Stop Shooting Start Crafting

Many times photographers go out into the world merrily shooting away only to come home and find their images don’t look like what they remember seeing. I’ve been asked many times why I like to go out shooting with other photographers. Sometimes, my students will ask me questions like, “but…won’t you just take the same photos.” My answer? A resounding, “No!” It’s almost impossible to take the same photo as somebody else, even if you stand just where they did. Both of these examples boil down to the same cold fact: we just don’t all see things the same way. Our “sight” if you will is impacted by our emotions, our biology, our circumstance, and many other elusive factors.

Don’t believe me? Next time you are hungry, notice how much you start to “see” food. I don’t know about you, but there’s nothing worse than sitting down to watch a movie on TV when you are hungry, only to be bombarded with tons of fast food commercials. Do you honestly think those commercials go away when you’ve had something to eat? No, actually what is happening is that you notice them more. Every mention of food, every sight of food, ever even hint of food makes you stop and think, “hey! Wait a minute…I’m hungry!” Don’t even get me started on the subject of sex, as you can already see where this is going. We tend to see what we want to see, what we need to see, what we feel like seeing, what might put us in danger, and the like. It’s just how our eyes and brain function. It’s in our genetic makeup, probably why the species has survived for as long as it did (well, that and the entire opposable thumb business, but there you have it.)

So, what does this have to do with crafting images? If you really want to make images that exist the way your mind “sees” them, if you really want to capture what you “see” in real life, you pretty much have to craft the shot to look like what’s already in your head. To put it another way, you have to craft what it is you want to see in your resulting image.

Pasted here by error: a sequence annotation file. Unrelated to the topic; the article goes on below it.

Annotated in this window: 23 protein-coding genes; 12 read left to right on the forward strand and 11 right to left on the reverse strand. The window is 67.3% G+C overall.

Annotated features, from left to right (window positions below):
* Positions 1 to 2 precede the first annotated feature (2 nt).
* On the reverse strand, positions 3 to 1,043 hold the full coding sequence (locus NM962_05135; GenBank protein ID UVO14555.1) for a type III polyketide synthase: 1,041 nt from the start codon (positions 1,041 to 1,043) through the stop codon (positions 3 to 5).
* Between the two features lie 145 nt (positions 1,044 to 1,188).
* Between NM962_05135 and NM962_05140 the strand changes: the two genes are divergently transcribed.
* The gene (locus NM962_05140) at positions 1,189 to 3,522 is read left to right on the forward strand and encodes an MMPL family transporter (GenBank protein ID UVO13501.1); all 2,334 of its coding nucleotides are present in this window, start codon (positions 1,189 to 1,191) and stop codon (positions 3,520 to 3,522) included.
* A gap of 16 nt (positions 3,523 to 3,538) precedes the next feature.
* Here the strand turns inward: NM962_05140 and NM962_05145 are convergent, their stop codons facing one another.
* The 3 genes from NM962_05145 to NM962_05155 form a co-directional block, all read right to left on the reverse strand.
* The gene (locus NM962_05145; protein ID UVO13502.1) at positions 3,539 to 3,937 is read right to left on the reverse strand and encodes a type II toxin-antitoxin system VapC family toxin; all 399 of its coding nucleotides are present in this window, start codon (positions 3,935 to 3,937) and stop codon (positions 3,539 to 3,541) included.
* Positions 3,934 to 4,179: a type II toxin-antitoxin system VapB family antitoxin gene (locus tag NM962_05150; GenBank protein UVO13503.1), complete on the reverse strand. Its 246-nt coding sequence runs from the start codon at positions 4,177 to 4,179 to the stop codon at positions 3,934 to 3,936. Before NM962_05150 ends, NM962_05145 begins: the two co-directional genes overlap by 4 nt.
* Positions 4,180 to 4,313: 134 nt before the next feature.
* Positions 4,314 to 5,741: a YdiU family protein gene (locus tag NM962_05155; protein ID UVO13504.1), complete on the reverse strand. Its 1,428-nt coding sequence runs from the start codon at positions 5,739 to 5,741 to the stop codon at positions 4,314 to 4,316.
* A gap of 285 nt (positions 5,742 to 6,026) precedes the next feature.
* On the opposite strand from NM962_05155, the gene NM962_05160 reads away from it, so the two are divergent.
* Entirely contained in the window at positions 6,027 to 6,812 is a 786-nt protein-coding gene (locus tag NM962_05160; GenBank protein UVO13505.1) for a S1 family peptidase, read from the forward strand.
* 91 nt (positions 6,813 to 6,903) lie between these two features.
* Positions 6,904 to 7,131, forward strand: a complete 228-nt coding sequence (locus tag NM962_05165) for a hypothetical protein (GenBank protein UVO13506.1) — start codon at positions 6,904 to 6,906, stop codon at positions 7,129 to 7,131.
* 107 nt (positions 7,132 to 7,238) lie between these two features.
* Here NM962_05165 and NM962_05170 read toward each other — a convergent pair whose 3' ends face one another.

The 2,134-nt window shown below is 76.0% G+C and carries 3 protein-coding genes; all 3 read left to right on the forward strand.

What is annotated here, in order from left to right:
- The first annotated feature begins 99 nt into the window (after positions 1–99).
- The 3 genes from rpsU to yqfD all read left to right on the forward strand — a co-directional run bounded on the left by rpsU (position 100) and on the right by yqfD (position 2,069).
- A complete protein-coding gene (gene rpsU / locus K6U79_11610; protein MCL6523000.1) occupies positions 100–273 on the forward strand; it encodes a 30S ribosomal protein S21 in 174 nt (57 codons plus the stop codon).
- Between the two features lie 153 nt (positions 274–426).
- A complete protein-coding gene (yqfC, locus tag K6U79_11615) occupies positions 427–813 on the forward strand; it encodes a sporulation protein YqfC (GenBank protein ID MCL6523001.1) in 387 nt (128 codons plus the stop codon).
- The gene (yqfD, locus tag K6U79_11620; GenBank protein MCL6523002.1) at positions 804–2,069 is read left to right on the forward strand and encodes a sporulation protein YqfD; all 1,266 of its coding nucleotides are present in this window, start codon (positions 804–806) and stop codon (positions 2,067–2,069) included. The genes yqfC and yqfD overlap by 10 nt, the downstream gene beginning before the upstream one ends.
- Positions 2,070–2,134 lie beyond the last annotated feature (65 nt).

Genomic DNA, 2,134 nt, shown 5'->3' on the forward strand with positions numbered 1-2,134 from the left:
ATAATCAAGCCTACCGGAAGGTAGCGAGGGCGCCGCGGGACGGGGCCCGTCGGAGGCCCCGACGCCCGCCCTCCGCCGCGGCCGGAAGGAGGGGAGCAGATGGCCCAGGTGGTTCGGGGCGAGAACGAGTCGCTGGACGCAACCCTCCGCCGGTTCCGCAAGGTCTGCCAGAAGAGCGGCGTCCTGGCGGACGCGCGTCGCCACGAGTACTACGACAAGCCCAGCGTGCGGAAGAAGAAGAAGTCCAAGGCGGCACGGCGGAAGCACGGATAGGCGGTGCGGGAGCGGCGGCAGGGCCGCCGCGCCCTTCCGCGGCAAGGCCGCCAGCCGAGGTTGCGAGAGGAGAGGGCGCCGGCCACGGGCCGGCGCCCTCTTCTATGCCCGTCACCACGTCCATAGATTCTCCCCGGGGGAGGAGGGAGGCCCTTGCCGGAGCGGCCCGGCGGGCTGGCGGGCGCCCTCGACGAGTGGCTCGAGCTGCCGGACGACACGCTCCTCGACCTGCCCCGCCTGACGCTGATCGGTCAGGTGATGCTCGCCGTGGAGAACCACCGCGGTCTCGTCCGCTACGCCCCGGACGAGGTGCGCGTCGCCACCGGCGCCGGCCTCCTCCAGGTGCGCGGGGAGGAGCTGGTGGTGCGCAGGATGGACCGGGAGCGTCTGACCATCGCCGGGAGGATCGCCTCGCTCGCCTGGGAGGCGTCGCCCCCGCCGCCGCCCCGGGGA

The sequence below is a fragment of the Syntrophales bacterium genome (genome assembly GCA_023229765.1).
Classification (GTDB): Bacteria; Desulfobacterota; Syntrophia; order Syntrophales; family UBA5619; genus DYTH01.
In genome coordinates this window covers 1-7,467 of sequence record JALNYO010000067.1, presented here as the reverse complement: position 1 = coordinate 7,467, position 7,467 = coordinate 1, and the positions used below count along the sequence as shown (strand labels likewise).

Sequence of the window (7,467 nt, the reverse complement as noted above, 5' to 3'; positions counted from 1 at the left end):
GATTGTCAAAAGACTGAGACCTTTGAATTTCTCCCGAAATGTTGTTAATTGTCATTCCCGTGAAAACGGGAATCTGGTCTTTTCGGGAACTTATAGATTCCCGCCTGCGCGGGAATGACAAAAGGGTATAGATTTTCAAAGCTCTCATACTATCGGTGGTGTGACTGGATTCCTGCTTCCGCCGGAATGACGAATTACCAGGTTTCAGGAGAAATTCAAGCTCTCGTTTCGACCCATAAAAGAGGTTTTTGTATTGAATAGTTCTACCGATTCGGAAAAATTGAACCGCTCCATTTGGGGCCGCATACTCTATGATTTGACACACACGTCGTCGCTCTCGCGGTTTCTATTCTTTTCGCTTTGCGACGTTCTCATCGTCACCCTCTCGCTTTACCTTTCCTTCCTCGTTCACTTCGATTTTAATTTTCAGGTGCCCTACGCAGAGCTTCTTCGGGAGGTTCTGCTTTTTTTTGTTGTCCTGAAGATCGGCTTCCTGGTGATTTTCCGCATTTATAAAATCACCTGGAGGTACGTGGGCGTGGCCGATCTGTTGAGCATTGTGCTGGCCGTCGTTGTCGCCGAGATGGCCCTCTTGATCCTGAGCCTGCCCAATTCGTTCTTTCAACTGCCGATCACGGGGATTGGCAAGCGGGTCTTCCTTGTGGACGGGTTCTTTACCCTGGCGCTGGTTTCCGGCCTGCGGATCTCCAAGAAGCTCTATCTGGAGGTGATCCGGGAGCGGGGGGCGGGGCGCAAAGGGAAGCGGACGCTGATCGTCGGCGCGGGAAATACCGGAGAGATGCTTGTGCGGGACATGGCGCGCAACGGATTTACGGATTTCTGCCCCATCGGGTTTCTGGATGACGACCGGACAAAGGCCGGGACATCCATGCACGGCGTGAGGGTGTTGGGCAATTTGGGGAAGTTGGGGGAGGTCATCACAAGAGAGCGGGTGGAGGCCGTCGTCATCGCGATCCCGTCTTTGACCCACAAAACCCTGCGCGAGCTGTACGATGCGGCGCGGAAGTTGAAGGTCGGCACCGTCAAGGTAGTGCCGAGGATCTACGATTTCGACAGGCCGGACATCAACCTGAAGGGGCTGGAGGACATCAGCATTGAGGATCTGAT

To do that requires thought. You have to think about what you see, what you want to see, what you need to see, what you should be looking at, heck even what you wish you’d seen but couldn’t manage to pull it off. The clarity of thought is not a concept foreign to most good photographers (and artists as well.) As Ansel Adams once said, “There is nothing worse than a sharp image of a fuzzy concept.” Those are some words to live by right there. In order to craft images it takes a sharp concept.

This week, as I assemble my folio and get ready to go out shooting, I’m reminded of these concepts. I am thinking about what I’m going to shoot, already composing images in my head. “I think I’ll do some of this and maybe some of that.” Ideas are tossing around like a mixed salad up there. Now, I may not get to them all, heck, I may not even get to any of them. That’s alright. So long as I have the clarity of thought I know, deep down in my heart, the process is working.

I always strive to stop shooting and start crafting. For me, photography is all about that craft.

Until next time…

This image is the view from my hotel room in Santorini. What a spot, right? Every hotel should have a view like this!

1 Comment

  1. Janice / Dancing with Sunflowers
    May 22, 2015 / 10:14 am

    What a lovely place!
    A sharp image of a fuzzy concept – yes, a great quote.
    I guess at the essence it's about knowing what story you want to tell and taking photographs that tell it. Or trying to….!

Leave a Reply

Your email address will not be published. Required fields are marked *